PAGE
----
By Nathan Stovall and Zuhaib Gull, S&P Global Market Intelligence staff writers
Strong expansion in commercial loan yields has pushed net interest margins at U.S. banks to the highest level in more than five years.
Continued rate hikes by the Federal Reserve offered a considerable lift to yields on commercial and industrial credits in 2017. While the increases in short-term rates also pushed deposit costs higher in the period, the increases were only modest, allowing net interest margins to expand.
Banks' fully taxable-equivalent net interest margin rose 2 basis points to 3.30% in the fourth quarter of 2017 from 3.28% in the linked quarter and 3.14% a year earlier.
The banking industry's margin has now risen more than 30 basis points from the recent low point sustained in the first quarter of 2015. Margins were under pressure between 2012 and 2015 due to persistently low interest rates and fierce competition for quality credits that caused many banks to lower prices on loans.
Competitive pricing pushed loan yields lower across the banking industry, but that pressure subsided early in 2017 and yields began rising in the second half of the year, buoyed by a roughly 70-basis-point increase in key short-term interest rates such as the London Interbank Offered Rate.
Banks' yield on loans and leases rose to 5.01% through the fourth quarter of 2017, up 31 basis points from the levels seen in 2016.
Yields on commercial and industrial loans, which are generally tied to short-term rates, rose the most of any loan segment, jumping 47 basis points in the period. Still, competition in the commercial loan market prevented yields from rising in step with increases in short-term rates.
Bankers said in the Fed's recent quarterly senior loan officer survey that spreads on C&I credits to larger and middle-market firms, relative to their cost of funds, contracted for the 32nd consecutive quarter. That survey featured responses from 71 domestic banks and 23 U.S. branches and agencies of foreign banks and focuses on changes in lending standards and terms.
In the survey, a net 16% of banks responding reported weaker spreads on C&I loans to large and medium-sized firms, relative to the lenders' cost of funds, down from 27% in the last quarterly survey, published in October.
S&P Global Market Intelligence found in a separate analysis of the nonsyndicated commercial loan market that average spreads held steady on higher-rated credits but declined modestly on some lower-rated loans. The analysis looked at credits with risk ratings between 1 and 12, with the latter associated with the lowest origination grade. The analysis focused on loans with risk ratings between 5 and 12, since generally only 3% of loans originated are rated between 1 and 4.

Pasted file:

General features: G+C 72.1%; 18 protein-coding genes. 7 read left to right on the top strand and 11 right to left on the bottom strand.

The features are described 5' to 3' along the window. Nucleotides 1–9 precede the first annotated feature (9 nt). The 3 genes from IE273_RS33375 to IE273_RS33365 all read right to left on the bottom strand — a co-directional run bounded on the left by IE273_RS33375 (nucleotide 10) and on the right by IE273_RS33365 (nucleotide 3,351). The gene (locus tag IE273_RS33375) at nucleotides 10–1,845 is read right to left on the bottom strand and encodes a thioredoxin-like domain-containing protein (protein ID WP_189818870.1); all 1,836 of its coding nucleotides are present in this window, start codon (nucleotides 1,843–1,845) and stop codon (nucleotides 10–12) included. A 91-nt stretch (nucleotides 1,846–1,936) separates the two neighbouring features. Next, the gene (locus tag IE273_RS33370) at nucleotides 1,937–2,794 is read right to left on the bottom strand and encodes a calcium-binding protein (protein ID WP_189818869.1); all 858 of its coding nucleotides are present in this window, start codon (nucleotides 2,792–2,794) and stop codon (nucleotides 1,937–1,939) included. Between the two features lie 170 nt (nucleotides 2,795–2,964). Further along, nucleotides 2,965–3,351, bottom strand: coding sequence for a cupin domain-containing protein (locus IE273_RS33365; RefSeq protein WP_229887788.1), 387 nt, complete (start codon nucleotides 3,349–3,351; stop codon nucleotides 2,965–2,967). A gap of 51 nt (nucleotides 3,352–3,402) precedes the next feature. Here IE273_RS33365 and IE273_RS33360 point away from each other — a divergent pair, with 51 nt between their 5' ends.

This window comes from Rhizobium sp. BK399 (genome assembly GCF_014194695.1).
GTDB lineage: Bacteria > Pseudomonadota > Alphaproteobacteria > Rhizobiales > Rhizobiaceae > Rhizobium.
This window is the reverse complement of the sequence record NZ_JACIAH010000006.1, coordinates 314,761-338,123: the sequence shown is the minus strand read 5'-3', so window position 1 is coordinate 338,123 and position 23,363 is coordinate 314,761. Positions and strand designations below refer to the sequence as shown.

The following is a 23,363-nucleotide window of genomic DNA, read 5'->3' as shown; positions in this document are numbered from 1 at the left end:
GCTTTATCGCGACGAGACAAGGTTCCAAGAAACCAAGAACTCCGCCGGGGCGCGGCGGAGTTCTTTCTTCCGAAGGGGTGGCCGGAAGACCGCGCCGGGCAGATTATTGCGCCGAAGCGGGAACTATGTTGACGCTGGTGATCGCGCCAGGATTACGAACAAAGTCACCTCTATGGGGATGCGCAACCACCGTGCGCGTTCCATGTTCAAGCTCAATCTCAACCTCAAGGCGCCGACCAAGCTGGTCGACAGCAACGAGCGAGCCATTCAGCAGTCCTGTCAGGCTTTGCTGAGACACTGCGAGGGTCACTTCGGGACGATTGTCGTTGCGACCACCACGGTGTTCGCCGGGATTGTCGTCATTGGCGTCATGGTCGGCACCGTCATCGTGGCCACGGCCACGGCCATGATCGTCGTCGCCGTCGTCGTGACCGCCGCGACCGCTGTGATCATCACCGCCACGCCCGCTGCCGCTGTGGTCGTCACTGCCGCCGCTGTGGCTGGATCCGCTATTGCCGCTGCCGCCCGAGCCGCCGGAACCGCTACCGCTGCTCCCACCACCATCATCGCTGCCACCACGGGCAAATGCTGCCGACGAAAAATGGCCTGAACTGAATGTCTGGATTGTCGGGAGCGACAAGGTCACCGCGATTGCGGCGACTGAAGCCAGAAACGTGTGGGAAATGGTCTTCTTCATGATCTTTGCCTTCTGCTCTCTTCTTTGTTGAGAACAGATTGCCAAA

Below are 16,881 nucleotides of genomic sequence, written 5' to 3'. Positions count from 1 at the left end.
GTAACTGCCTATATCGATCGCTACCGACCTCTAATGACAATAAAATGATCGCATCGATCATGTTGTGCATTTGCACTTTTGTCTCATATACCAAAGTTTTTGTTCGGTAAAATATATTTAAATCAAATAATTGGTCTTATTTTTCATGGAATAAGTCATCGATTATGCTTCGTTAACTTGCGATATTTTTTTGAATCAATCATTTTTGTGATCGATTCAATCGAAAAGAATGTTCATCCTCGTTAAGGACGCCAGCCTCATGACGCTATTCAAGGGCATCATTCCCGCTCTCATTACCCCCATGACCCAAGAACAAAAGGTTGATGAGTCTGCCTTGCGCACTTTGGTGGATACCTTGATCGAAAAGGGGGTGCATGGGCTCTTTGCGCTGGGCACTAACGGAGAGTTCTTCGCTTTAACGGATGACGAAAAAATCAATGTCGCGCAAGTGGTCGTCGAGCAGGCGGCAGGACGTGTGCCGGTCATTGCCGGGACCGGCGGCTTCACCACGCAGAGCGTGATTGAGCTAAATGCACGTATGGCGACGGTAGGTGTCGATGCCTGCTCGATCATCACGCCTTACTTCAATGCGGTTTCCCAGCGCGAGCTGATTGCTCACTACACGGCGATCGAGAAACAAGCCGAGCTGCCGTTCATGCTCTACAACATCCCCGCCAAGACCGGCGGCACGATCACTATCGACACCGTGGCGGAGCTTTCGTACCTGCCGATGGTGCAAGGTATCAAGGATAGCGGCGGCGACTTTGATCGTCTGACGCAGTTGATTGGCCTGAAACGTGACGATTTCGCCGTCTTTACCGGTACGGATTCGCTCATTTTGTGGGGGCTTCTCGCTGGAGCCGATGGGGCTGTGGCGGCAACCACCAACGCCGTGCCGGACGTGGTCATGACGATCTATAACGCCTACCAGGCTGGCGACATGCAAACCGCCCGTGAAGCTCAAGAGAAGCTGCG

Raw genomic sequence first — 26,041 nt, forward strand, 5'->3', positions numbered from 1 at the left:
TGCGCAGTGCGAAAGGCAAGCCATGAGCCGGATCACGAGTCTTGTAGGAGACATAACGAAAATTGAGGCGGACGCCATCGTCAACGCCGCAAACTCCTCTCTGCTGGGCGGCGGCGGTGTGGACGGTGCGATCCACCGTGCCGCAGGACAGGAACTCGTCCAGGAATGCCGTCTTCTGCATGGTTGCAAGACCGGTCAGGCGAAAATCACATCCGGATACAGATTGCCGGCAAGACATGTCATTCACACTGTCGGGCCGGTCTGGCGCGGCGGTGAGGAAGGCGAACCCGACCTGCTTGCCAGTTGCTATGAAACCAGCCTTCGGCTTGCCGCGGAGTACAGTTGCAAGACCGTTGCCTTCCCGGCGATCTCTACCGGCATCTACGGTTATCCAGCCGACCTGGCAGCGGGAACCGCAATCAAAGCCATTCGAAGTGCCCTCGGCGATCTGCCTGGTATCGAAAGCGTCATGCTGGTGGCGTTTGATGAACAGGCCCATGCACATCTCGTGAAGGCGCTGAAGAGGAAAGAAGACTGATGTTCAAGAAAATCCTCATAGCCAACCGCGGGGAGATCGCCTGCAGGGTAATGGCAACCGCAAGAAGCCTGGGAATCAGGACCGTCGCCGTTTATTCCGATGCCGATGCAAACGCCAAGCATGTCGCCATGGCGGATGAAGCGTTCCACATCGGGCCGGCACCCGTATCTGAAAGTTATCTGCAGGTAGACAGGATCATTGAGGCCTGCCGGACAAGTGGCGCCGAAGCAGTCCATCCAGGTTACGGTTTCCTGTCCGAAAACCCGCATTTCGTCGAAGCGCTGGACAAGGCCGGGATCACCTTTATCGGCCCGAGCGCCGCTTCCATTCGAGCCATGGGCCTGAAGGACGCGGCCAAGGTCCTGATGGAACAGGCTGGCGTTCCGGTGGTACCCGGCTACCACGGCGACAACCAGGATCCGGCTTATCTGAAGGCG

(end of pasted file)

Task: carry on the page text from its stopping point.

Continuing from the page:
The average spread above LIBOR for higher-rated credits—a 5-rated borrower—held steady at 205 basis points in December 2017, flat with year-ago levels. The average spread for a 12-rated borrower, meanwhile, was 271 basis points, 4 basis points lower than a year earlier.
Yields on loans tied to long-term rates, meanwhile, felt some pressure from erratic changes in the market. The yield on the 10-year Treasury fell 40 basis points at the beginning of 2017 to a low of 2.05% in early September as concerns over slowing economic growth and a lack of policy changes in Washington D.C. permeated the market. The yield on the 10-year rose considerably from that point, closing the year at 2.40% amid a rebound in economic growth and the passage of tax reform.
The resurgence in long-term rates helped yields tied to longer-term credits such as one- to four-family mortgages and some commercial real estate loans rise in the fourth quarter. Through year-end 2017, the yield on one- to four-family mortgages rose 14 basis points from 2016, while the yield on CRE loans climbed 24 basis points in the period.
Yields across bank loan portfolios should continue to rise further in 2018, supported by additional rate hikes by the Fed and the recent surge in long-term rates that has pushed the 10-year Treasury yield to the highest level in nearly four years.
Funding costs, however, are also poised to move even higher in 2018. Deposit betas, or what percentage of changes in market rates banks have to pass onto their customers, rose throughout 2017 and likely will increase further in 2018 as short-term rates migrate higher and banks' funding needs begin to grow. The banks that are best able drag their feet and increase deposit costs at slower rates than their peers are in the best position to report continued margin expansion in the coming year.
This article originally appeared on S&P Global Market Intelligence’s website on Feb. 12, 2018, under the title, "US bank margins reach highest level in 5 years"